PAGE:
Month: November 2014

roasted root vegetables with herbes de provence

Here is a seasonal root vegetables recipe inspired by a recent dinner at a friend’s place. Very easy to do, works well on it’s own or as a side dish. Take some Brussels sprouts, 1 yellow turnip (or swede or rutabaga all meaning the same), 2 turnips, 2 yellow carrots, some white cabbage and celery. Wash the Brussels sprouts and remove any yellow outer leaves, cut them in half. Peel the turnips, yellow turnip and carrots, cut them in cubes. Wash the cabbage and the celery and cut them in pieces. In a large bowl mix all the vegetables with some olive oil, salt, pepper and 1-2 teaspoons of herbes de provence spice mix. Place the veggies in a baking tray and cook in 175c for about 45 min. Check-in on them regularly to give the veggies a stir. Advertisements

eye test

You know those mornings when you wake up and you feel so tired that you have to double check that the alarm clock didn’t go off in the middle of the night? Again an early start on a dark morning, again another day of work ahead. Looking back at you from the mirror is a tired face with red spots and obvious indications of a bad hair day. You can’t fit into any of your clothes and you’re running late for  work. In the tram/bus/metro you see all those weird people looking fed up with their lives. It starts raining and everything outside looks so grey and miserable. “Great, just what I needed!” you think to yourself. Let’s rewind: You wake up in the dark room. You watch the silhouettes of trees dancing in the early morning darkness and you curve into bed for just a moment longer as it’s so nice and cosy. But you want to get up as you feel blessed to wake up to this new day, which will be a …

benefits of himalayan salt lamps

Improves Air-Quality Reduces allergens Boosts good mood and immunity Increases general well-being and mental clarity Has a relaxing effect Can help reduce symptoms of Seasonal Affective Disorder Improves sleep How does it work? Himalayan Salt Lamps act as natural negative ionizers. Negative ions are created in nature by moving water (rain, waterfalls, tide and waves on a beach), thunderstorms as well as sunlight. That is why the air feels so fresh and easy to breathe after a rain shower or on a beach. As the in-built light bulb gently heats the salt stone it starts to become humid. It will produce negative ions to the surrounding air improving overall air-quality and neutralizing positively charged ions created by electronic appliances, bacteria and allergens. Himalayan salt lamps have a soothing, relaxing effect; Partly because they charge the air around them with negative ions, partly because of the beautiful, warm light that they create. You can read more about the science and benefits behind negative ions for example HERE Himalayan salt lamps are available in health stores, just …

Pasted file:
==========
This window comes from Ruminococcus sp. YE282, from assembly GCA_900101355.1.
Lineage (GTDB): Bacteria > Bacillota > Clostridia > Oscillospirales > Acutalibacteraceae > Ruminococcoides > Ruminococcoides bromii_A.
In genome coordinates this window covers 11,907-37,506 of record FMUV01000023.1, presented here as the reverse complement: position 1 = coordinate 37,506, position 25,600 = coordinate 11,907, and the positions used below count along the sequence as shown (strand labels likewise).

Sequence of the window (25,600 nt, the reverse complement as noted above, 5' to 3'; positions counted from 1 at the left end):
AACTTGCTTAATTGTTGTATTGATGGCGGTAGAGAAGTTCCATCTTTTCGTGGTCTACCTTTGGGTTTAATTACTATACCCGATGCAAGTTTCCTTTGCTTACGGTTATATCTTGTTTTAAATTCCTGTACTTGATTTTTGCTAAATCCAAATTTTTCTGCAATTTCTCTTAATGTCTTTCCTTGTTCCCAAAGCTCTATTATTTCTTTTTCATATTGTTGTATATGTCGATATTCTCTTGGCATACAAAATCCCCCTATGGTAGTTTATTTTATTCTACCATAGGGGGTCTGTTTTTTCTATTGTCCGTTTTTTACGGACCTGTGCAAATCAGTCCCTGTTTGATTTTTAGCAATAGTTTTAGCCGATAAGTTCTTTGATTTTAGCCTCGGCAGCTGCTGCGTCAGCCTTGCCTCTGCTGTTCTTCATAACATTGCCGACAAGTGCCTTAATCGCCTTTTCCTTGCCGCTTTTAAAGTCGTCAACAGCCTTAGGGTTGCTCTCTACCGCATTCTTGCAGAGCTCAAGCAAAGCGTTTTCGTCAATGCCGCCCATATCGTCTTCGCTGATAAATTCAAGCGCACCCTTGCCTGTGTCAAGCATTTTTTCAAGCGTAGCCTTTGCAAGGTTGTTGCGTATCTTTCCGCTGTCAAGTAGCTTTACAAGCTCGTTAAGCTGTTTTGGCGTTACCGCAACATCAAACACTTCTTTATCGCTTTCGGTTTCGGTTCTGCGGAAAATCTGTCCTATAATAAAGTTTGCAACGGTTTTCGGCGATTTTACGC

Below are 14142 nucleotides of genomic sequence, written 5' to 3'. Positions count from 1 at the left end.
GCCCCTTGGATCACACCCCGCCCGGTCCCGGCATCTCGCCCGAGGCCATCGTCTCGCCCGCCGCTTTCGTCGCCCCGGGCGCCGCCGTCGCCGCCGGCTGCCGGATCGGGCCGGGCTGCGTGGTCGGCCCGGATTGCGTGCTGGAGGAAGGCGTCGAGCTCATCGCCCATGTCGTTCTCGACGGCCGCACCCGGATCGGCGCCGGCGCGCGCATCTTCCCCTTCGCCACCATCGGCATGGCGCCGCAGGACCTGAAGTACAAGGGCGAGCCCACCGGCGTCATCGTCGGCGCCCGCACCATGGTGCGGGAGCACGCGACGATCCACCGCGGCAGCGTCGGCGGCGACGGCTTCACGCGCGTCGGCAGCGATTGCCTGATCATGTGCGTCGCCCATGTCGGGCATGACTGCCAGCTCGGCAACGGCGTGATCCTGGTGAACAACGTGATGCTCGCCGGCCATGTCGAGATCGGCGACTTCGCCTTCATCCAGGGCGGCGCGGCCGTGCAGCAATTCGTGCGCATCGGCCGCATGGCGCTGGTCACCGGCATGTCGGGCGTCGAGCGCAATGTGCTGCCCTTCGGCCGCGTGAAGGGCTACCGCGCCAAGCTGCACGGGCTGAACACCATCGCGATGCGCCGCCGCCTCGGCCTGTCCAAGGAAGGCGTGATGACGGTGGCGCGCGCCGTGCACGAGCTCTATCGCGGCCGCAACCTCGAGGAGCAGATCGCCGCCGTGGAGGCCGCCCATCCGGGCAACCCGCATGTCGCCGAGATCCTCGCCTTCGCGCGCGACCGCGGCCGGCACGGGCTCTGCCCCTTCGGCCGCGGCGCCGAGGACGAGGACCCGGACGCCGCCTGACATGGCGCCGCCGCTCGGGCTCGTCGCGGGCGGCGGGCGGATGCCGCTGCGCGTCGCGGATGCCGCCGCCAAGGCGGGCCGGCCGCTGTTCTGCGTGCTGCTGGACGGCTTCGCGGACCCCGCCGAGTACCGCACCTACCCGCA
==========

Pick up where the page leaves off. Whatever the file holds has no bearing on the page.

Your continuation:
red quinoa salad

Ingredients: 2dl red quinoa (uncooked) 1dl chick peas rinsed 1/2 cucumber cut in cubes 2 big seeded tomatoes 2-3 scallions 150 g feta cheese 2 tablespoons extra virgin olive oil 1 tablespoon dried oregano 1-2 tablespoons sun flower seeds ½ teaspoon of Himalayan salt 1 tablespoon of balsamic vinegar juice of half a lemon ½ teaspoon freshly ground black pepper broccoli sprouts (optional) Boil the quinoa according to the instructions on the pack (average 15-20 min) and set it aside to cool. Seed & chop the tomatoes in small cubes, chop the cucumber and the scallions. Crumble the feta cheese. In a big bowl combine all the ingredients except from the broccoli sprouts and mix them well together. Add the broccoli sprouts on top of the dish when serving. If possible, leave the salad in the fridge for an hour or two before serving, this will make the flavors more intense. Serves 4.

05:30

This passage from Simon Hartley’s book Could I Do That? Really hits home on these dark mornings when my alarm goes off for an early morning practice. In it Hartley talks about his own challenge: “There is an interesting little conversation that goes on between my ears when the alarm clock goes off. It’s 5.15 am on a cold and dark December morning. My training schedule says ‘cycling’, which means an hour in the garage on the turbo trainer. I don’t know about your garage, but mine isn’t the most luxurious place on a wet, cold, dark winter’s morning. There is a temptation when that alarm clock goes off to hit the snooze button, or to switch it off or throw it across the room. As I hear the beeps, my brain starts to ask annoying questions. ‘Do I really need to get up? Could I do this later in the day? Is this session vital? If I decided to stay in bed, would it really make all that much difference?’ It is in these …